Multiple forms of oppression, injustice, and violence today have roots in histories of colonialism. This connection to the past feels familiar for some and less relevant for others. Understanding and responding to these connections is more crucial than ever, yet some resist rather than face this task directly. Others resist oppressive postcolonial conditions.

Using intercultural stories and pastoral care scholarship, this book charts pathways through five resistances (not me, not here, not now, not relevant, not possible) to awaken creative pastoral care in a postcolonial world. McGarrah Sharp recommends practices that everyone can do: believing in each other, revisiting how histories are taught, imagining more passable futures, heeding prophetic poets, and crossing borders with healthy boundaries.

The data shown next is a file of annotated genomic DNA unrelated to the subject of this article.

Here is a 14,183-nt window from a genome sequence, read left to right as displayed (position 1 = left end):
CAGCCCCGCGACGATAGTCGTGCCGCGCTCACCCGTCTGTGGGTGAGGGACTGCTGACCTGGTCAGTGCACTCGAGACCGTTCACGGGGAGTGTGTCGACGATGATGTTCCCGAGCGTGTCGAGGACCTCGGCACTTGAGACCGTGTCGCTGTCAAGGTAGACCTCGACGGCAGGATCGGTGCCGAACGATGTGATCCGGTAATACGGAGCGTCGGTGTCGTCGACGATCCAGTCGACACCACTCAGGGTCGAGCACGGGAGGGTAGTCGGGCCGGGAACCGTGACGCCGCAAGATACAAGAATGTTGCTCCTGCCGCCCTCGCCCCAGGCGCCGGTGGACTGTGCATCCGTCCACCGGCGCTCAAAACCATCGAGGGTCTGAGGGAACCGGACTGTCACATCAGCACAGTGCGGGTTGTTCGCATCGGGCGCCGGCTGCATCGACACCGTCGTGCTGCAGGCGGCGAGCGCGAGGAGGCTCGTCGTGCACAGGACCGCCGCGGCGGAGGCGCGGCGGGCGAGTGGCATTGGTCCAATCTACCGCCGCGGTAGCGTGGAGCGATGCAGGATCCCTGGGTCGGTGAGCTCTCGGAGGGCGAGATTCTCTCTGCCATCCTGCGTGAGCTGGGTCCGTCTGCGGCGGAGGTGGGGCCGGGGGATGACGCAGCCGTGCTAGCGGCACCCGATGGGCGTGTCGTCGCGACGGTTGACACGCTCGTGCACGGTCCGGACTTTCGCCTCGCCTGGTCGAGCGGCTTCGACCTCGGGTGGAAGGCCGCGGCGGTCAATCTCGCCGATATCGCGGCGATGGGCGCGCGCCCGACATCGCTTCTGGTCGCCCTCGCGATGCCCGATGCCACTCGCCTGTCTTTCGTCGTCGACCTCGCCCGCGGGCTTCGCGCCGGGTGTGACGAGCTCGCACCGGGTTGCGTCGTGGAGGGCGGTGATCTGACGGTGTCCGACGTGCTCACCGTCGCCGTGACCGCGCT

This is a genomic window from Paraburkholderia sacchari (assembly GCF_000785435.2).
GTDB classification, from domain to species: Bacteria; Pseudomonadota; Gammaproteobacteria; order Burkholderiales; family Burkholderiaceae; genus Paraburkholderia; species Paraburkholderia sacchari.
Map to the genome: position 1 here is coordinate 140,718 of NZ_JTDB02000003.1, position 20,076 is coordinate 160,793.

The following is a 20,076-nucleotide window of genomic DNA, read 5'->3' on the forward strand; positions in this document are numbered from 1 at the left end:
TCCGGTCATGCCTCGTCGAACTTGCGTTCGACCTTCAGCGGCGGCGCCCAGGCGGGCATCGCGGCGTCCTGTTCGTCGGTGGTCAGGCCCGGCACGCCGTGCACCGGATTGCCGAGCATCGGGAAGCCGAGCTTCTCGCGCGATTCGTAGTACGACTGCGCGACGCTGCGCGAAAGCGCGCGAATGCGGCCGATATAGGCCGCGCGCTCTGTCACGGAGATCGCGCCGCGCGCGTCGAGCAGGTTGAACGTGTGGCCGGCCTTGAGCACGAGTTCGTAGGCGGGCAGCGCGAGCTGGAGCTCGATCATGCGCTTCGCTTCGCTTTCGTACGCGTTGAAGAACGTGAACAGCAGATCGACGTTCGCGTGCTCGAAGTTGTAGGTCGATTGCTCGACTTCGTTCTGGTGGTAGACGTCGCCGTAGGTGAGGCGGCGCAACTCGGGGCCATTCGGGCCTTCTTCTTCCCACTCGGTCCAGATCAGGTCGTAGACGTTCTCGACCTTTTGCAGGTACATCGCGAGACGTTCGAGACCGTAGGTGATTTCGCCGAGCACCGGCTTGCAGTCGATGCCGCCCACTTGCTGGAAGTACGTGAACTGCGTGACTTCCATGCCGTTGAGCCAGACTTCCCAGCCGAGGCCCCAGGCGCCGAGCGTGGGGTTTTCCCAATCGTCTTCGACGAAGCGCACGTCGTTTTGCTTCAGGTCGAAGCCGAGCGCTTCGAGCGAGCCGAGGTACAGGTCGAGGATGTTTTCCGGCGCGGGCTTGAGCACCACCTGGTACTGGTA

Engaging Practitioners in Research on Christian Practices
Author: Henk de Roest
Collaborative Practical Theology documents and analyses research on Christian practices conducted by academic practical theologians in collaboration with practitioners of different kinds in Christian practices all around the world. These practitioners include professional practitioners, everyday believers, volunteers and students in theological education. The book offers rationales for setting up joint investigation groups with different ‘communities of practice’, describes a wide range of collaborative research strategies and methods and also has a clear eye for their limitations. In Christian practices faith is mediated, enacted and nurtured. The aim of the book is to improve the utility of theological research on these practices. It communicates the vision that academic research is for the people of God in today’s world.